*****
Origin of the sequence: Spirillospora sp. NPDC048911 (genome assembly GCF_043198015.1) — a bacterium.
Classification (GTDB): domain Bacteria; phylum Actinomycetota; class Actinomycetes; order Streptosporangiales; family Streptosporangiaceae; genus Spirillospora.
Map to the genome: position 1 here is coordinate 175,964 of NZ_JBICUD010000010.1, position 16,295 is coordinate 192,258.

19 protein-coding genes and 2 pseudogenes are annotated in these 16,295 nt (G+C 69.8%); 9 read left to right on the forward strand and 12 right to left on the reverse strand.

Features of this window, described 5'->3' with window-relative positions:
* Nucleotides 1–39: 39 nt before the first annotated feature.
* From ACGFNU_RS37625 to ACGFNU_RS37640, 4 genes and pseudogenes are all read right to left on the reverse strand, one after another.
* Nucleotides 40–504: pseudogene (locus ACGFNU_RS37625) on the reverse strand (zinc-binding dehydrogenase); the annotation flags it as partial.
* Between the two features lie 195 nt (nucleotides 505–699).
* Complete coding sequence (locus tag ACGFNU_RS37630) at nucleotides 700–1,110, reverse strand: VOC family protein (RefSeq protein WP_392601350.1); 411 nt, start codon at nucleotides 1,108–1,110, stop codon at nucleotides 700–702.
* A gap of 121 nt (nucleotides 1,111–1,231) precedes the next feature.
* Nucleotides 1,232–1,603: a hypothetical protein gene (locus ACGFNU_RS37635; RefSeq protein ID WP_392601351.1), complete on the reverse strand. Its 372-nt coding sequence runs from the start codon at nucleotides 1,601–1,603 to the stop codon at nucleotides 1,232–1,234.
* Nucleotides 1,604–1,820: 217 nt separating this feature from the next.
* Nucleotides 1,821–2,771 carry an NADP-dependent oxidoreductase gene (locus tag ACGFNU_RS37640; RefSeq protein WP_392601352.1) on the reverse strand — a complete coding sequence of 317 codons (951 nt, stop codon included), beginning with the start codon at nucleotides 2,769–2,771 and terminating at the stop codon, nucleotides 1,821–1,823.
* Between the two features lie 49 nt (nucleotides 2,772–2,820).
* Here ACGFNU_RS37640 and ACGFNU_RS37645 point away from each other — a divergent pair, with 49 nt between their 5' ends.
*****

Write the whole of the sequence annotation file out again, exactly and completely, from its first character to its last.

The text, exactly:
Origin of the sequence: Spirillospora sp. NPDC048911 (genome assembly GCF_043198015.1) — a bacterium.
Classification (GTDB): domain Bacteria; phylum Actinomycetota; class Actinomycetes; order Streptosporangiales; family Streptosporangiaceae; genus Spirillospora.
Map to the genome: position 1 here is coordinate 175,964 of NZ_JBICUD010000010.1, position 16,295 is coordinate 192,258.

19 protein-coding genes and 2 pseudogenes are annotated in these 16,295 nt (G+C 69.8%); 9 read left to right on the forward strand and 12 right to left on the reverse strand.

Features of this window, described 5'->3' with window-relative positions:
* Nucleotides 1–39: 39 nt before the first annotated feature.
* From ACGFNU_RS37625 to ACGFNU_RS37640, 4 genes and pseudogenes are all read right to left on the reverse strand, one after another.
* Nucleotides 40–504: pseudogene (locus ACGFNU_RS37625) on the reverse strand (zinc-binding dehydrogenase); the annotation flags it as partial.
* Between the two features lie 195 nt (nucleotides 505–699).
* Complete coding sequence (locus tag ACGFNU_RS37630) at nucleotides 700–1,110, reverse strand: VOC family protein (RefSeq protein WP_392601350.1); 411 nt, start codon at nucleotides 1,108–1,110, stop codon at nucleotides 700–702.
* A gap of 121 nt (nucleotides 1,111–1,231) precedes the next feature.
* Nucleotides 1,232–1,603: a hypothetical protein gene (locus ACGFNU_RS37635; RefSeq protein ID WP_392601351.1), complete on the reverse strand. Its 372-nt coding sequence runs from the start codon at nucleotides 1,601–1,603 to the stop codon at nucleotides 1,232–1,234.
* Nucleotides 1,604–1,820: 217 nt separating this feature from the next.
* Nucleotides 1,821–2,771 carry an NADP-dependent oxidoreductase gene (locus tag ACGFNU_RS37640; RefSeq protein WP_392601352.1) on the reverse strand — a complete coding sequence of 317 codons (951 nt, stop codon included), beginning with the start codon at nucleotides 2,769–2,771 and terminating at the stop codon, nucleotides 1,821–1,823.
* Between the two features lie 49 nt (nucleotides 2,772–2,820).
* Here ACGFNU_RS37640 and ACGFNU_RS37645 point away from each other — a divergent pair, with 49 nt between their 5' ends.